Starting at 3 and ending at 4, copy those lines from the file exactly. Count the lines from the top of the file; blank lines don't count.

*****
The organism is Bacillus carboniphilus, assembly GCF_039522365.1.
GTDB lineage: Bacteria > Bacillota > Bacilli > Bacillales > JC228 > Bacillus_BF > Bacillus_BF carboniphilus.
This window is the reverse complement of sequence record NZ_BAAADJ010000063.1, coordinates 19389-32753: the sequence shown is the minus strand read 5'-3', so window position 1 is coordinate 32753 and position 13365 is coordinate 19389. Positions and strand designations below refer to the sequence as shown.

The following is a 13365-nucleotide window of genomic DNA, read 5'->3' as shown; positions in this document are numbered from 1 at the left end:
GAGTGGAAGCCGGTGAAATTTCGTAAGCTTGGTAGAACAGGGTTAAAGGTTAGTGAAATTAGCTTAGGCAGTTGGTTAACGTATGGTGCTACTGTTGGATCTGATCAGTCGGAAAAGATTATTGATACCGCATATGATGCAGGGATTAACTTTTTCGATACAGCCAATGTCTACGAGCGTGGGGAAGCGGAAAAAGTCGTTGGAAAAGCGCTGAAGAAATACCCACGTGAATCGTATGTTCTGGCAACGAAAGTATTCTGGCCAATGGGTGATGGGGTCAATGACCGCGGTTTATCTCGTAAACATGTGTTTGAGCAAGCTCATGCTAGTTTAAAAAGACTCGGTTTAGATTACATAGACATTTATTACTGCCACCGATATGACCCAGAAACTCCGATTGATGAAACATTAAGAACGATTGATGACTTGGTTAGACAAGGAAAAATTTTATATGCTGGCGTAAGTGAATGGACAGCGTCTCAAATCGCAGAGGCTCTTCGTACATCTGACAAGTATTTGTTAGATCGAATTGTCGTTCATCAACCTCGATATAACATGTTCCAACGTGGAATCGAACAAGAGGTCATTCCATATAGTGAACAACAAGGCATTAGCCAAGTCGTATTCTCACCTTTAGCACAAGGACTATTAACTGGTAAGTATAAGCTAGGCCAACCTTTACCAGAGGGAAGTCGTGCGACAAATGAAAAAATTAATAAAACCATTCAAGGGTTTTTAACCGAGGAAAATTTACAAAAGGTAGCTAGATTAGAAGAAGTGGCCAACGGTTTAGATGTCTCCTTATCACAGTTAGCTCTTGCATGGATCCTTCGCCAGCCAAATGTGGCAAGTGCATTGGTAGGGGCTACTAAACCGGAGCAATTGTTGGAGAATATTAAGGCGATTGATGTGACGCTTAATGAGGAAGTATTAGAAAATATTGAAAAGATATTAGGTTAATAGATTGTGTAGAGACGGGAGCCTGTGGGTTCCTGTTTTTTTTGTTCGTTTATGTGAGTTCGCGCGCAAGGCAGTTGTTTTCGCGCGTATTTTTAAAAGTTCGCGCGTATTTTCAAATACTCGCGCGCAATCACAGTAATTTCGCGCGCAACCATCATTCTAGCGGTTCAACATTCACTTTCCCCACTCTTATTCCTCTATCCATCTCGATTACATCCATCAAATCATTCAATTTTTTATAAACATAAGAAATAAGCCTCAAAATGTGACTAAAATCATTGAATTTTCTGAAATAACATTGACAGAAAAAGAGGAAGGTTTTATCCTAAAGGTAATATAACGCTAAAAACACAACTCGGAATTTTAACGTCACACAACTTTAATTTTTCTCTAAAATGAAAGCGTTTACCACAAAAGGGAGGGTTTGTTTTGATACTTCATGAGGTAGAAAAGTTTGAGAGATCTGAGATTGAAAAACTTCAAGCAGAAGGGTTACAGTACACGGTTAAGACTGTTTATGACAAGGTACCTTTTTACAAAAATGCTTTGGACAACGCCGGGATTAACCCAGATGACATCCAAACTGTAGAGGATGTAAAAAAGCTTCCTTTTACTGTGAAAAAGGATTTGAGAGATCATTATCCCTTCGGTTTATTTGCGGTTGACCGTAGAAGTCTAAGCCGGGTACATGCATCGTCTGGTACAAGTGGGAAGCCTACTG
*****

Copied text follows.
This window is the reverse complement of sequence record NZ_BAAADJ010000063.1, coordinates 19389-32753: the sequence shown is the minus strand read 5'-3', so window position 1 is coordinate 32753 and position 13365 is coordinate 19389. Positions and strand designations below refer to the sequence as shown.

The following is a 13365-nucleotide window of genomic DNA, read 5'->3' as shown; positions in this document are numbered from 1 at the left end: